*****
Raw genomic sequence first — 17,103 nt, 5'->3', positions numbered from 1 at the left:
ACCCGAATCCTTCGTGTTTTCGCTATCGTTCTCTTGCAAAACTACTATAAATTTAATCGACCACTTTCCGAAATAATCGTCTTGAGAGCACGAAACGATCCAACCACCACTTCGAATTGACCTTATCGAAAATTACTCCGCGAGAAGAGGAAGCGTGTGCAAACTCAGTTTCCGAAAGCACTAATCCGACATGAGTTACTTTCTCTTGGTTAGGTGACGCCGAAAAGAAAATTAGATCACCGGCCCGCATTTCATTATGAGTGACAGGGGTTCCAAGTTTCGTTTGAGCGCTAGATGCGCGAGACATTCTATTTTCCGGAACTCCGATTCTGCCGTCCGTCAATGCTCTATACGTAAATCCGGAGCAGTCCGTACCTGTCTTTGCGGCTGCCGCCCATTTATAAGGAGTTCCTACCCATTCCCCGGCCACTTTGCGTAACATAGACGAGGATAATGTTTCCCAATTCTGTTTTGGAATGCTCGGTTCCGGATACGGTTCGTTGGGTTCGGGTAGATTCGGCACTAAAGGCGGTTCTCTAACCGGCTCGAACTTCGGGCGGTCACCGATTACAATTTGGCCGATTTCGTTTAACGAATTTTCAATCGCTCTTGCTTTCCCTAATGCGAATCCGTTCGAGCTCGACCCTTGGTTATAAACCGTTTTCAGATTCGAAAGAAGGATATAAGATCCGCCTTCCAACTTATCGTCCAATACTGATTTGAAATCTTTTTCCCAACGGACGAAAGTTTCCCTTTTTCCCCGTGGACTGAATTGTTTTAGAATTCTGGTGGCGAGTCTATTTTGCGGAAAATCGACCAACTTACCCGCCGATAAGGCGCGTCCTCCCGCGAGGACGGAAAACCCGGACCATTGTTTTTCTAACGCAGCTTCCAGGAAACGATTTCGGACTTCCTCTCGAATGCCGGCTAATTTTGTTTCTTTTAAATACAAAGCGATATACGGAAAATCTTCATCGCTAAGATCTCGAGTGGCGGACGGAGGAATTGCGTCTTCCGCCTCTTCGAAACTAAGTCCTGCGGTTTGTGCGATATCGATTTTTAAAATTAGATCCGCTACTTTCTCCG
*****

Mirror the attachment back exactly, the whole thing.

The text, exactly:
Raw genomic sequence first — 17,103 nt, 5'->3', positions numbered from 1 at the left:
ACCCGAATCCTTCGTGTTTTCGCTATCGTTCTCTTGCAAAACTACTATAAATTTAATCGACCACTTTCCGAAATAATCGTCTTGAGAGCACGAAACGATCCAACCACCACTTCGAATTGACCTTATCGAAAATTACTCCGCGAGAAGAGGAAGCGTGTGCAAACTCAGTTTCCGAAAGCACTAATCCGACATGAGTTACTTTCTCTTGGTTAGGTGACGCCGAAAAGAAAATTAGATCACCGGCCCGCATTTCATTATGAGTGACAGGGGTTCCAAGTTTCGTTTGAGCGCTAGATGCGCGAGACATTCTATTTTCCGGAACTCCGATTCTGCCGTCCGTCAATGCTCTATACGTAAATCCGGAGCAGTCCGTACCTGTCTTTGCGGCTGCCGCCCATTTATAAGGAGTTCCTACCCATTCCCCGGCCACTTTGCGTAACATAGACGAGGATAATGTTTCCCAATTCTGTTTTGGAATGCTCGGTTCCGGATACGGTTCGTTGGGTTCGGGTAGATTCGGCACTAAAGGCGGTTCTCTAACCGGCTCGAACTTCGGGCGGTCACCGATTACAATTTGGCCGATTTCGTTTAACGAATTTTCAATCGCTCTTGCTTTCCCTAATGCGAATCCGTTCGAGCTCGACCCTTGGTTATAAACCGTTTTCAGATTCGAAAGAAGGATATAAGATCCGCCTTCCAACTTATCGTCCAATACTGATTTGAAATCTTTTTCCCAACGGACGAAAGTTTCCCTTTTTCCCCGTGGACTGAATTGTTTTAGAATTCTGGTGGCGAGTCTATTTTGCGGAAAATCGACCAACTTACCCGCCGATAAGGCGCGTCCTCCCGCGAGGACGGAAAACCCGGACCATTGTTTTTCTAACGCAGCTTCCAGGAAACGATTTCGGACTTCCTCTCGAATGCCGGCTAATTTTGTTTCTTTTAAATACAAAGCGATATACGGAAAATCTTCATCGCTAAGATCTCGAGTGGCGGACGGAGGAATTGCGTCTTCCGCCTCTTCGAAACTAAGTCCTGCGGTTTGTGCGATATCGATTTTTAAAATTAGATCCGCTACTTTCTCCG